RESEARCH PARTICIPANTS NEEDED
DO YOU HAVE IRRITABLE BOWEL SYNDROME? Baylor College of Medicine is testing a treatment for adults 18-60 years of age.
You must have 24 hr telephone access. COMPENSATION IS PROVIDED
Participants cannot be allergic to Penicillin, erythromycin, clindamycin, or any cousin of these antibiotics. Participants cannot have past abdominal surgeries.
continued from page 5 Nguyen says that overtraining is a fear of the weak. He works out five days a week, participates in CrossFit training and lifts weights. His workout ethic is simple. “I want to be the strongest version of myself,” Nguyen said. “Overtraining is usually a term used for lazy people. They’re just jealous of people that work harder than them. However, you should know and feel if you are truly going through some kind of metabolic stress.” Yellen echoed that sentiment. He said knowledge is the best solution when it comes to preventing injury. “The best way to prevent injuries is similar to the best way of preventing anything else,” Yellen said. “Be as knowledgeable about your body, your environment, your exercise routine, your food and nutrient intake as possible. Educate yourself on how your muscles and bones work together — what exercises are best for what you want to accomplish.
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CHECKLIST One part of being a healthy person is paying attention to sexual health, though this topic is not often talked about as an essential part of health. High school educators frequently avoid the topic as not to offend parents or create controversy. Parents may be uncomfortable discussing sexual matters with their teenagers or young adults. So students often arrive at UH having little formal education on the topic, with an informal sexual health education obtained through friends, the Internet, and pornography. But these sources of informal education may prove less than reliable.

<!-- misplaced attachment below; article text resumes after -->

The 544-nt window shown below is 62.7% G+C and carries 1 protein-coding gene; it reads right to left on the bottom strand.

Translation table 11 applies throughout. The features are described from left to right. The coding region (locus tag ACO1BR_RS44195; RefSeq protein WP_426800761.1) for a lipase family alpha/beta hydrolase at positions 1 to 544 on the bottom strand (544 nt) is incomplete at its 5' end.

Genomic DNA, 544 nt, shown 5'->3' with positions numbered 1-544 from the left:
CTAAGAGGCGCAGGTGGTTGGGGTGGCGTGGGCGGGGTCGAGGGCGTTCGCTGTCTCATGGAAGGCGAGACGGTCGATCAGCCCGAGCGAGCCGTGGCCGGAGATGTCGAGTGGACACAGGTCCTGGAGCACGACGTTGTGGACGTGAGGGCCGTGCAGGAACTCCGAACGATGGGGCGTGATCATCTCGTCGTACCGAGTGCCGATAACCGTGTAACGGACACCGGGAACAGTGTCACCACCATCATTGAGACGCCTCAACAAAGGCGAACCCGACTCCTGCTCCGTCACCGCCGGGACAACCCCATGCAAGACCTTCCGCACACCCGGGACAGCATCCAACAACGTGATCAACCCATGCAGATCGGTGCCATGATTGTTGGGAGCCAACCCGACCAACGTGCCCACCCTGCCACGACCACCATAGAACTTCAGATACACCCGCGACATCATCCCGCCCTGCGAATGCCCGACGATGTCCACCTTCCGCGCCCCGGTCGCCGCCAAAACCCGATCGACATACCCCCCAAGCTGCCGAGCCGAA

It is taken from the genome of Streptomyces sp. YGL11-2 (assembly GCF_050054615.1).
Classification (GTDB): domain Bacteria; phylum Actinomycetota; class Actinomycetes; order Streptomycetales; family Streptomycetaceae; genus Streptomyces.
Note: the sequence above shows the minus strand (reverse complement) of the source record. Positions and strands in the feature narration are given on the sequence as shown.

While some students will remain sexually abstinent for a variety of reasons, many will either become sexually active during these years or continue their sexual activity. Students have the right to decide if, when, and how to be sexual and should be supported in whatever path they take, sexual abstinence or sexual activity. For those who chose to engage in sexual activity, three goals should be considered: making the sexual activity safer, consensual, and pleasurable. Most students know that they should use a barrier method to prevent the transmission of sexually transmitted infections (STIs). Students usually rely on condoms as they are effective, inexpensive, and readily available. But obtaining a condom is only the first step; the second step, negotiating condom use, can sometimes be tricky. Sexually active young women are encouraged to carry condoms with them to be responsible in protecting their sexual health. Some women may be uncomfortable carrying condoms in her purse because, in this culture, she may run the risk of being labeled a “slut.” Condom negotiation can be difficult because talking about sex and protection seems more intimate than actually getting naked and putting body parts together. Some men complaining that condoms are too tight or that they are allergic to latex. Neither of these situations should lead to unprotected sex— there are